In policy, alliances and even ideology, it would seem that Nahda’s future is to be the Tunisian equivalent of Turkey’s Justice and Development Party: an Islamist movement that operates within the confines, if not of a constitutionally secular state, then of a heavily Europeanized and secularized one. Many Tunisians will feel at home with such an outcome. But others know the secular and liberal left is not the only force being brought to bear on Nahda’s trajectory.
The Tunisian revolution brought not only liberation but also attacks on synagogues, brothels, liquor stores and unveiled women. The attackers are sometimes said to be saboteurs from the ranks of the old regime. But more usually they are seen to be adherents of nascent salafi groups in Tunisia, which arose in the wake of Nahda’s banishment from the scene. No one knows the salafis’ strength. Most think the groups are small. But, powered by Saudi money and the fervor of Tunisian cadre who learned their creed in the Afghan and Pakistani jihad, they could grow, especially if the economy remains in rough shape.
There are certainly seeds. In 2002, a Tunisian suicide bomber schooled in Pakistan and paid by al-Qaeda detonated a gas tanker outside a synagogue in Jerba, murdering 20. Today, on the border with Libya, a self-styled “commander of the faithful” runs a provisions camp for refugees from the fighting. He has banned music and all types of ritual except “Islamic” ones. And he fights with any local group that tries to challenge his decrees. One of the very few political parties the Higher Committee barred from running in the July 24 elections was Hizb al-Tahrir, a salafi youth movement that had called for an Islamic caliphate and the abolition of political parties.
“They exist,” says Ghannouchi of the salafis. “But they exist only because of the long absence of Nahda from Tunisia. When we were here, there was no such religious extremism. We are in discussions with them. Our lawyers defended them when they were persecuted by Ben Ali. And I think most salafis will either join us or back us in the elections. Or they will face marginalization. The Tunisian milieu is not conductive to extremism. A free Tunisia cannot be a base for extremism.”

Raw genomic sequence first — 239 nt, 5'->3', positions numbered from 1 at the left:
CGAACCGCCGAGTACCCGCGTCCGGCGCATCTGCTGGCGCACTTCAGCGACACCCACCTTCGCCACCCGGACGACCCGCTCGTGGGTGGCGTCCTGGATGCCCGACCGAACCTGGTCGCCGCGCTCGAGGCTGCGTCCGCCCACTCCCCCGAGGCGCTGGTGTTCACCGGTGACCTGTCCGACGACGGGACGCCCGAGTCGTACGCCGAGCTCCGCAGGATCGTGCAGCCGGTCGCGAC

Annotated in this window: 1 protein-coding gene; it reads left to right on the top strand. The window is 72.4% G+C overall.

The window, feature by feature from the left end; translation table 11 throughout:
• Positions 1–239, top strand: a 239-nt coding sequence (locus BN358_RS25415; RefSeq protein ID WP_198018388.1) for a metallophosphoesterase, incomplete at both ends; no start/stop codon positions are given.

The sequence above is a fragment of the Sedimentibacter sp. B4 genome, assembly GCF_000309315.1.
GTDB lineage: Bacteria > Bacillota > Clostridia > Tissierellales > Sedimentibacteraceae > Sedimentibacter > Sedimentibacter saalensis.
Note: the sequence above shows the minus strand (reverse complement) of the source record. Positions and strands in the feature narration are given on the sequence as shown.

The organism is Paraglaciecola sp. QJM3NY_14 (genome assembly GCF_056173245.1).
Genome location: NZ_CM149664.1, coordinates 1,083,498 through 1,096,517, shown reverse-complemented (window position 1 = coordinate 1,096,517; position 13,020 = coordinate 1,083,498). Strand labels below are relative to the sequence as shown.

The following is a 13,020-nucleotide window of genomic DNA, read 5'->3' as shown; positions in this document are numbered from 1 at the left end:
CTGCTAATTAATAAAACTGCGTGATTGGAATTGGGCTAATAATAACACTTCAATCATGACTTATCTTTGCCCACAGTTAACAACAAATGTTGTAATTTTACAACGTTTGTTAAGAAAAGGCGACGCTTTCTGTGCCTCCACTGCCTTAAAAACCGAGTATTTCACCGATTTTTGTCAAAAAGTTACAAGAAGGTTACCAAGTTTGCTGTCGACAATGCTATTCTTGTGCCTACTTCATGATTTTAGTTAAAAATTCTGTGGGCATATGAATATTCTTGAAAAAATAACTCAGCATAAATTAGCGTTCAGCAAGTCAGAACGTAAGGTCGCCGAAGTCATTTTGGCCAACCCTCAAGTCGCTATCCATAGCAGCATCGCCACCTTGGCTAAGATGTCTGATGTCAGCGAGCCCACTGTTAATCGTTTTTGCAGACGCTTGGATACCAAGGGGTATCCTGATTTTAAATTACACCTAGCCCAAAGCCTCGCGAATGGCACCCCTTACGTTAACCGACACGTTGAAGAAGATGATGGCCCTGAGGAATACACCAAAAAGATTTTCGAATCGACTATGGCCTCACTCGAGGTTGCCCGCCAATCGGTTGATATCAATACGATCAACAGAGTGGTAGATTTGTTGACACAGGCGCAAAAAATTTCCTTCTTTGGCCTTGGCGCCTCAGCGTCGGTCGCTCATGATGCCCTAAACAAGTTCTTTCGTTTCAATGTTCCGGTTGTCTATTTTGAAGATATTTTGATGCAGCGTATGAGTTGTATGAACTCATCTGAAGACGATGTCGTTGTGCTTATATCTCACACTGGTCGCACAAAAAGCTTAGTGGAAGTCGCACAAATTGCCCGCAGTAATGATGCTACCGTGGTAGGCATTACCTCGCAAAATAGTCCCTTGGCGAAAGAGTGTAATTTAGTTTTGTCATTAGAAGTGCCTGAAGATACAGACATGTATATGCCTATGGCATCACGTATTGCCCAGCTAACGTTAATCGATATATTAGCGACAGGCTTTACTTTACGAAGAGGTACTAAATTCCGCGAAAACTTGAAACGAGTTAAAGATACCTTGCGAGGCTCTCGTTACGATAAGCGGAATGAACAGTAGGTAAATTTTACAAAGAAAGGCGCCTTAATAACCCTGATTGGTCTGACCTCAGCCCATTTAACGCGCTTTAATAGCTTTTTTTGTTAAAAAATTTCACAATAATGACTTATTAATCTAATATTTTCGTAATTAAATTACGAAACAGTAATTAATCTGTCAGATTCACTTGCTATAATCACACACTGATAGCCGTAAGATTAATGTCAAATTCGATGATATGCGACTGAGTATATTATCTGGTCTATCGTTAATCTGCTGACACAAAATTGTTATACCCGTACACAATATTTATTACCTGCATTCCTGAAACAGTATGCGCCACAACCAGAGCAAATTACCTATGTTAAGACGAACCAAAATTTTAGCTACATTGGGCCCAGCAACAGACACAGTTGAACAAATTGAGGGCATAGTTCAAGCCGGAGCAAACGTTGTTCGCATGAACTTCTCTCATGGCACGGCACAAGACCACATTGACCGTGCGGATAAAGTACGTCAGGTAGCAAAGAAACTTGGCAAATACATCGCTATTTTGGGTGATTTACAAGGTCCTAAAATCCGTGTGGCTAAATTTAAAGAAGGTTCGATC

A New History
Ghannouchi’s main effort today is not with the radical fringe. It is with the mainstream of his movement: The task is how to ensure that local cadres, exiles, ex-prisoners and neophytes cohere in readiness for a party congress that should determine Nahda’s program and slate for the July 24 elections.
There are struggles between and within all these groups, though the dividing lines are rarely predictable. One founding Nahda member, Abdelfattah Morou, says the time has come for genuine self-criticism regarding the movement’s role in the violence of the 1980s and 1990s. He was forced to stand down under a barrage of criticism from the movement’s younger cadre, many of whom do not remember the 1990s. Morou is now planning to form his own independent Islamist party.
Nor, for all of Ghannouchi’s talk of national unity and the personal status code being an expression of Islamic law, do observers believe the coming debate over the new constitution will be anything other than divisive, especially if the salafis emerge as powerful counterweights to Nahda on the religious right. “There’s bound to be a problem over the constitution,” says one observer who refused to be named. “I can see problems over shari‘a, even the hijab. I can see real problems over secularism.”
He may be right. While Ghannouchi is ready to field all queries, the word “secularism” gets a rise out of his followers. “It’s only a minority who want secularism in Tunisia,” snaps one. “We don’t want a dialogue with any party on this issue. It wasn’t an issue in the revolution.” Perhaps not, but it will be at the constituent assembly.
Will Ghannouchi be in the assembly hall to cast Nahda’s vote? In London, he said he would give up active leadership of the movement and decline to run for office because “there are new generations in Nahda more suited to political activism.” Since his return he has said nothing about his future. Instead, infused with new blood, hope and ambition, he speaks of opening up Nahda to “all levels of society, not just the young but the middle classes, even the elite. We want Nahda to become a national party that can replace the RCD.”
In Tunisia, that equation with Ben Ali’s ruling apparatus may distress more people than it inspires. In any case, it is difficult to imagine a man who has spent most of his 70 years building a movement stepping down just as it reaches, if not a promised land, then at least a better one. How does he judge this moment in Arab history? “It’s a new history. And as Tunisians we are very proud that this new history came from this small country. We feel history is moving again after having stopped for 50 years. An American professor said some time ago that history had finished. It hasn’t. In the Arab world, it’s only beginning.”